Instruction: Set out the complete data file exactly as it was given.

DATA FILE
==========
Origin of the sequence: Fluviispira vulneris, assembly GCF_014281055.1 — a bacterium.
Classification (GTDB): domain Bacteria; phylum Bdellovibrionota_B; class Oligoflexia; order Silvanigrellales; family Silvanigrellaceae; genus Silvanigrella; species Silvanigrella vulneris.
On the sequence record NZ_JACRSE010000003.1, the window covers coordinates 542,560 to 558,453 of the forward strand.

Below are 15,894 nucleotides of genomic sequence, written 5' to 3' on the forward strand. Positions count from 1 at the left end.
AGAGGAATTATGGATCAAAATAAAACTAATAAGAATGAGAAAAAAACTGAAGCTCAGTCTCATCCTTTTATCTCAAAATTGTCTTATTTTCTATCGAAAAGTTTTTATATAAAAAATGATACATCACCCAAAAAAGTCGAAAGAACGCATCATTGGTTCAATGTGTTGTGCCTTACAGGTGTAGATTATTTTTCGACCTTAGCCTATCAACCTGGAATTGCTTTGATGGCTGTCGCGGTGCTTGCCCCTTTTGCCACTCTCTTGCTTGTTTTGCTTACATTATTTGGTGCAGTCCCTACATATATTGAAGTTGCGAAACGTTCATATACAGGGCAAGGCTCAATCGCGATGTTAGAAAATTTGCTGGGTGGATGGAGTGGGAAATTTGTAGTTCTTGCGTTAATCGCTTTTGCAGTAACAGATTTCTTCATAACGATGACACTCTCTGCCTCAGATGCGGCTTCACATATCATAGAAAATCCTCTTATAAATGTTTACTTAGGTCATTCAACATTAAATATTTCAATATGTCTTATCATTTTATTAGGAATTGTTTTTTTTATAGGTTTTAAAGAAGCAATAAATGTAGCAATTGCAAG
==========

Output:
Origin of the sequence: Fluviispira vulneris, assembly GCF_014281055.1 — a bacterium.
Classification (GTDB): domain Bacteria; phylum Bdellovibrionota_B; class Oligoflexia; order Silvanigrellales; family Silvanigrellaceae; genus Silvanigrella; species Silvanigrella vulneris.
On the sequence record NZ_JACRSE010000003.1, the window covers coordinates 542,560 to 558,453 of the forward strand.

Below are 15,894 nucleotides of genomic sequence, written 5' to 3' on the forward strand. Positions count from 1 at the left end.
AGAGGAATTATGGATCAAAATAAAACTAATAAGAATGAGAAAAAAACTGAAGCTCAGTCTCATCCTTTTATCTCAAAATTGTCTTATTTTCTATCGAAAAGTTTTTATATAAAAAATGATACATCACCCAAAAAAGTCGAAAGAACGCATCATTGGTTCAATGTGTTGTGCCTTACAGGTGTAGATTATTTTTCGACCTTAGCCTATCAACCTGGAATTGCTTTGATGGCTGTCGCGGTGCTTGCCCCTTTTGCCACTCTCTTGCTTGTTTTGCTTACATTATTTGGTGCAGTCCCTACATATATTGAAGTTGCGAAACGTTCATATACAGGGCAAGGCTCAATCGCGATGTTAGAAAATTTGCTGGGTGGATGGAGTGGGAAATTTGTAGTTCTTGCGTTAATCGCTTTTGCAGTAACAGATTTCTTCATAACGATGACACTCTCTGCCTCAGATGCGGCTTCACATATCATAGAAAATCCTCTTATAAATGTTTACTTAGGTCATTCAACATTAAATATTTCAATATGTCTTATCATTTTATTAGGAATTGTTTTTTTTATAGGTTTTAAAGAAGCAATAAATGTAGCAATTGCAAG